B.

More Optimizations in Perl 5.20-to-be

In a recent post on his blog Matthew Horsfall explained a few of the optimizations to Perl that he contributed recently. On this site, we reported on the fantastic work that Dave Mitchell is doing. The two of them inspired me to try my hand at this optimization game at a recent hackathon at work by improving the Perl optimizer.

But first, let's discuss a bit about how the Perl compiler works and its work products.

The output of the Perl compiler is two-fold. The first is an in-memory data structure, that resembles a traditional compiler's Abstract Syntax Tree. This is called the OP tree since it consists of struct OPs that generally represent some OPeration to be performed. The second is a linked list that connects (some of) these OPs in the order they are to be executed[1].

So for the code my $a = $b + 3, we have this tree

sassign-+-add-+-padsv[$b]
        |     `-const[3]
        `-padsv[$a]

where sassign indicates scalar assignment, and padsv is a lexical variable access. It helps to think of perl as a stack machine, so the linked list for execution would be this sequence (with annotations on what they actually do):

padsv[$b]   (push $b on stack)
const[3]    (push 3 on stack)
add         (pop 3 and $b off of stack, push their sum on stack)
padsv[$a]   (push $a on stack)
sassign     (pop $a and the sum off of stack, set $a)

Things get just a tiny bit more complicated if you consider operations that take a variable number of items as parameters such as taking a slice of an array. Consider @x[1,2]

aslice-+-pushmark
       |-list-+-pushmark
       |         |-const[1]
       |         `-const[2]
       `-padav[@x]

The array slice needs two pieces of information: a list of indexes to slice from the array, and the array itself. In Perl, the way to pass an arbitrary number of items to an operation is to remember the stack position (which is what pushmark does[2]) and then simply push the items onto the stack. The recipient simply looks at the most recently remembered stack position and pops its parameters off the stack until it reaches this position. aslice is such an operation that receives a variable number of parameters, so the first thing to do is to execute a pushmark. The execution order of operations here is:

pushmark (outer)
pushmark (inner)
const[1]
const[2]
list
padav
aslice

This is where it gets a bit weird. One would expect to simply execute the two consts and the padav now. That would correspond to this tree

aslice-+-pushmark
       |-const[1]
       |-const[2]
       `-padav[@x]

and this execution order.

pushmark
const[1]
const[2]
padav
aslice

The list operation has a very simple purpose. It looks up the most recently remembered stack position. Then it checks which context it was invoked in (context in the normal Perl sense of context). If it was invoked in list context, then it will simply do nothing and leave the items on the stack. If it was invoked in scalar context, it will only leave the last, topmost item on the stack. Let that sink in for a moment.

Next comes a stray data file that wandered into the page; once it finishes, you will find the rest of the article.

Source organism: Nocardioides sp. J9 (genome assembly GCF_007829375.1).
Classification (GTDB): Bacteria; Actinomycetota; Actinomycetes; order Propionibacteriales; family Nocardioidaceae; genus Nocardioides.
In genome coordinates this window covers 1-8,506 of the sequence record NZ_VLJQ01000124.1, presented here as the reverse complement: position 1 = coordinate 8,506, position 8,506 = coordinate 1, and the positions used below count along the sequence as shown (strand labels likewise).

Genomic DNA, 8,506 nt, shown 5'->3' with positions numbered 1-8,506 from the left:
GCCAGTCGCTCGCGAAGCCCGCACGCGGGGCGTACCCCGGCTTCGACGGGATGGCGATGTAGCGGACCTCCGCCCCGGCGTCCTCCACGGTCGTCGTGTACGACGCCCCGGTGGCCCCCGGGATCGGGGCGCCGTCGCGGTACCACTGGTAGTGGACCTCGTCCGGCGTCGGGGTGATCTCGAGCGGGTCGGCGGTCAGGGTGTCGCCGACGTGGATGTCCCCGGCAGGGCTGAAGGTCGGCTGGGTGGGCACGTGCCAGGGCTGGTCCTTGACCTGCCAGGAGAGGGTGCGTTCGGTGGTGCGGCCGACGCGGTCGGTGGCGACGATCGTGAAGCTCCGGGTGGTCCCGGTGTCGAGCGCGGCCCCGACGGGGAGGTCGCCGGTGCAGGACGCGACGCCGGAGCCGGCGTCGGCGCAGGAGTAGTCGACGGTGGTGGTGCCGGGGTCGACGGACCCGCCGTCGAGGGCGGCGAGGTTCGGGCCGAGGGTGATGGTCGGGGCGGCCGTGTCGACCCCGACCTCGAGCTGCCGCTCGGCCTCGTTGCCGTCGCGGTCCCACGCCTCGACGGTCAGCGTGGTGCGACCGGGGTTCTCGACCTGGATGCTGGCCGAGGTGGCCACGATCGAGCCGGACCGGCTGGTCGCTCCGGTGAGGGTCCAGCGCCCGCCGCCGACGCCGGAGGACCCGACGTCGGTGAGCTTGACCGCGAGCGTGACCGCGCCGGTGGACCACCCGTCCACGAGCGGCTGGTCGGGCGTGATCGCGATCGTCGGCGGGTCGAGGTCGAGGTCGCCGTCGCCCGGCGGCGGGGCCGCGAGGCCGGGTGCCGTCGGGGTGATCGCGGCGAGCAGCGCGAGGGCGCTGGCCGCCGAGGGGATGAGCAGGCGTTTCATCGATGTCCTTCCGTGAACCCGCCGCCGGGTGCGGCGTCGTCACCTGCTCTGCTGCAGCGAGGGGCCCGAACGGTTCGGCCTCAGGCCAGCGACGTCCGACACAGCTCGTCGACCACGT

Indeed, in list context, list simply undoes the effect of one preceding pushmark. The two operations of the inner pushmark and the list cancel each other out entirely. This is one of the places where the OP tree's dual nature as an AST and as a data structure intended for the actual execution of the program shows.

And here is where my optimization comes into play: In Perl 5.20, the optimizer is just a tiny bit smarter now because it can detect list / pushmark pairs that will be a no-op. It modifies the execution chain to not execute them while leaving the AST intact for decompilers and similar tooling. Because the internet has informed me that optimizations without benchmarks to "prove" their effectiveness are meaningless, let's indulge in some micro-benchmarking while investing some effort into making the result somewhat meaningful. What we'll benchmark is simply array slicing @y = @x[3,7].

use 5.14.2;
use warnings;
use Dumbbench;
use Dumbbench::CPUFrequencyPinner;

my $opt = '/path/to/optimized/perl';
my $unopt = '/path/to/unoptimized/perl';

my $code = <<'HERE';
my @x = (1..8);
my @y;
@y = @x[3,7] for 1..1e6;
HERE

my $db = Dumbbench->new(
  target_rel_precision => 0.005,
  initial_runs         => 20,
);

$db->add_instances(
  Dumbbench::Instance::Cmd->new(command => [$unopt, '-e', $code],
                                name => "before"),
  Dumbbench::Instance::Cmd->new(command => [$opt, '-e', $code],
                                name => "after"),
);

SCOPE: {
  # Pin CPU frequency down to reduce variability
  my $p = Dumbbench::CPUFrequencyPinner->new;
  $SIG{INT} = sub {undef $p; exit;};
  $p->set_max_frequencies($p->min_frequencies->[0]);
  $db->run;
}

$db->report;
$db->box_plot->show();

Benchmark results for array slicing

This type of graph is generally referred to as a box plot and it shows the measurement results with additional information on the variability of the repeat measurements. "after" refers to a perl built from commit 7d3c8a6837b55fff whereas "before" is a perl built from the commit prior to that. This particular example benchmark shows a statistically significant speed-up of 8% in slicing arrays. You can see similar speed-ups in hash slices, certain map blocks, and a few other list-type operations. For a day's work on a very mature code base, that's not too shabby at all!

[1] Technically speaking, there are many such linked lists since a logical operation will create a branch. So it's really a tree. But many stretches of code will be contained in linear sections, so please excuse me for the slight oversimplification.

[2] The name pushmark stems from the fact that the way to remember multiple stack positions in nested operations is done with another stack, the MARK stack. So pushmark does very much what's on the tin.

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